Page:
Last year I had the honour of being a finalist in the annual monologue competition at His Majesty’s Theatre in Perth. You can read my script from last year here.
I submitted a new monologue this year for the theme Modern Gods but alas, didn’t get picked, but no-one else did from last year either by the looks of it. If you’d like to see this year’s competition, it starts at His Maj on Wednesday May 2 and ends on Saturday May 5. Get all the info you need here, and below is my submission for this year. I must say, I struggled a bit with the theme this year. Last year, it came rather easily.
The Cult of Donald
My step brother Donald once tried to start a cult. Actually, he didn’t try; he succeeded. Though I often wonder, how exactly do you measure the success of a cult? By the number of robe clad bodies the police have to put in body bags? Or maybe by the number of successful Hollywood actors who follow your teachings?
Thankfully, Donald didn’t kill anyone, or himself, but he did prove that you don’t need a good education or even a pleasant body odour to amass followers who believe whatever craziness spouts from your mouth. Apparently all you need is a mildly entertaining delusion, and no awareness of personal space.
I was always close with Donald. We first met when he and his Mum moved in with my Dad and I. My Mum ran away with the postman when I was five. He wasn’t our postman, but he was a postman, and he had his own motorbike. Dad was a mess for a while, but it helped us become closer, and forced me to grow up sooner than I wanted to. Eventually he met Sara at a PTA meeting. She was cheery, always spoke too loud and was an excellent cook. She still is actually, and sends me brownies for my birthday every year.
Donald was Sara’s son and, like me, an only child, although he was a year older. Both Dad and Sara were introverts and had no friends or relatives so they had no choice but to bring us along on their dates and put us on a table by ourselves. It explains why I’ve always had a thing for expensive food and older women. Sara moved in after a few months and Donald and I shared a room. He had the top bunk. When we started going to high school, we drifted apart as he was always the sporty, popular type and I became the “stay indoors and read fantasy novels” type.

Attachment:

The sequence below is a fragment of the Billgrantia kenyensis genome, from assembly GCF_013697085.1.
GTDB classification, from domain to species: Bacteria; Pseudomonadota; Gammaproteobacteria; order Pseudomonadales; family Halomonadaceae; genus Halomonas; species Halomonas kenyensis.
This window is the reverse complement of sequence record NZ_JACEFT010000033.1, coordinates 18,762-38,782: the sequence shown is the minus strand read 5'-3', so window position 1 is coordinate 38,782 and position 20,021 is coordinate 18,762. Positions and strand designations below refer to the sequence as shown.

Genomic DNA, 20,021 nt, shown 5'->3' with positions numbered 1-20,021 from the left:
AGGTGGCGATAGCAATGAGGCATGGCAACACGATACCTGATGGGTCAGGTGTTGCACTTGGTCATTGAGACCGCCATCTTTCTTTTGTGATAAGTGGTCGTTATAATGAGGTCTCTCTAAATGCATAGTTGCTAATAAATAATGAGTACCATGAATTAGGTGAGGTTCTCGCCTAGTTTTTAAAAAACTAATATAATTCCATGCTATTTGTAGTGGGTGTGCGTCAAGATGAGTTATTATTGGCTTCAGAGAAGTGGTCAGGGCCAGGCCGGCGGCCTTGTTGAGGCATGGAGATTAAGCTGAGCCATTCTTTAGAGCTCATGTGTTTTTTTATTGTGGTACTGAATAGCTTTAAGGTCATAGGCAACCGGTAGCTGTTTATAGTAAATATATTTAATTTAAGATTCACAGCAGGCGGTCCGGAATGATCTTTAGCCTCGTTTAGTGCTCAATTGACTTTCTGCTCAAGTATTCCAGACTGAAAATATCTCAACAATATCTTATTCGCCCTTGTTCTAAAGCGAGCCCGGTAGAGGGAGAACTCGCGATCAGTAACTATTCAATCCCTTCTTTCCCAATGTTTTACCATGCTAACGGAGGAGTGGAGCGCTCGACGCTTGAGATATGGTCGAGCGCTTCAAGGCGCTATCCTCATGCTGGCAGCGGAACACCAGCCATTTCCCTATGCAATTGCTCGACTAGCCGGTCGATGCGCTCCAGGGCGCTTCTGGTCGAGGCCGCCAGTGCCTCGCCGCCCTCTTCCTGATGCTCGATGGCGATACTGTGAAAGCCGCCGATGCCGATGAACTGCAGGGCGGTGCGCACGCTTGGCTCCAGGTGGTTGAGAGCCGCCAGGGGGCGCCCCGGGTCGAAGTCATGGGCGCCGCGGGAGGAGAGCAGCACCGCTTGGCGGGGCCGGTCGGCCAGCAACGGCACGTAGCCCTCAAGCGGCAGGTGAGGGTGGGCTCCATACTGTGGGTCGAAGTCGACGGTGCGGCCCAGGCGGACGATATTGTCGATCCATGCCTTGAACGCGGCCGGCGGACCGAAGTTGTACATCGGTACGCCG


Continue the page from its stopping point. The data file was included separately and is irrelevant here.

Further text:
You know what they say about James Bond? How, “men want to be him, and women want to be with him.” Donald lived that. I don’t know how. I mean, we weren’t that different growing up, but as soon as he hit puberty, he left me in his dust. I was discarded like an imaginary friend from childhood. We still talked, sometimes, but as we hit our teens, our worlds just became so different, and that’s when I noticed that Donald’s world wasn’t just different from mine, but from every sane person’s in the galaxy. His wild ponderings would make Nicolas Cage blush.
It started innocently enough, much like owning tigers as pets, and DIY electrical repairs, do. Donald used to hide porno mags, under my mattress I might add, and began communicating mainly through grunts. I just thought he was embracing puberty like a long lost friend, but then he started to get…weird. His Mum wasn’t exactly normal though. She had this fetish about wearing something blue at all times, and she never shaved her legs. Or armpits. Or upper lip. Dad saw past all that, as that’s what love does. It blurs the edges of reality until you forget what it looks like.
Donald’s strange behaviour started when he first noticed women. He was dating at twelve and lost his virginity at fourteen. I only remember that because Dad bought him a PlayStation as a prize. Donald stopped playing when I continually beat him at Tekken 3.
His second girlfriend was a year older than me and was originally my maths tutor until she got distracted by Donald and Dad had to fire her. They’d always make out on his bunkbed, and insist that I stay and watch. I must admit that sometimes I did, but only if there wasn’t anything good on TV.